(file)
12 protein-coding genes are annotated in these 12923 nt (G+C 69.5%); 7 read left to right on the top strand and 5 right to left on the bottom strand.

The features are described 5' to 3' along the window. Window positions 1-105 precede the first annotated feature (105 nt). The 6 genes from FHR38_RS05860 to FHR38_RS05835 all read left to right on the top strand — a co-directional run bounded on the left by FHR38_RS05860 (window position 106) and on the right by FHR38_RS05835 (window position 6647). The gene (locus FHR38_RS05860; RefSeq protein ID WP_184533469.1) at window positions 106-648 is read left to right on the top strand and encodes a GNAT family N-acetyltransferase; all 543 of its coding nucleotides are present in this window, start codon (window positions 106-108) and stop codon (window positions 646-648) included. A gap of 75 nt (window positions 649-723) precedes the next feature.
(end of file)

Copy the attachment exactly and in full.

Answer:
12 protein-coding genes are annotated in these 12923 nt (G+C 69.5%); 7 read left to right on the top strand and 5 right to left on the bottom strand.

The features are described 5' to 3' along the window. Window positions 1-105 precede the first annotated feature (105 nt). The 6 genes from FHR38_RS05860 to FHR38_RS05835 all read left to right on the top strand — a co-directional run bounded on the left by FHR38_RS05860 (window position 106) and on the right by FHR38_RS05835 (window position 6647). The gene (locus FHR38_RS05860; RefSeq protein ID WP_184533469.1) at window positions 106-648 is read left to right on the top strand and encodes a GNAT family N-acetyltransferase; all 543 of its coding nucleotides are present in this window, start codon (window positions 106-108) and stop codon (window positions 646-648) included. A gap of 75 nt (window positions 649-723) precedes the next feature.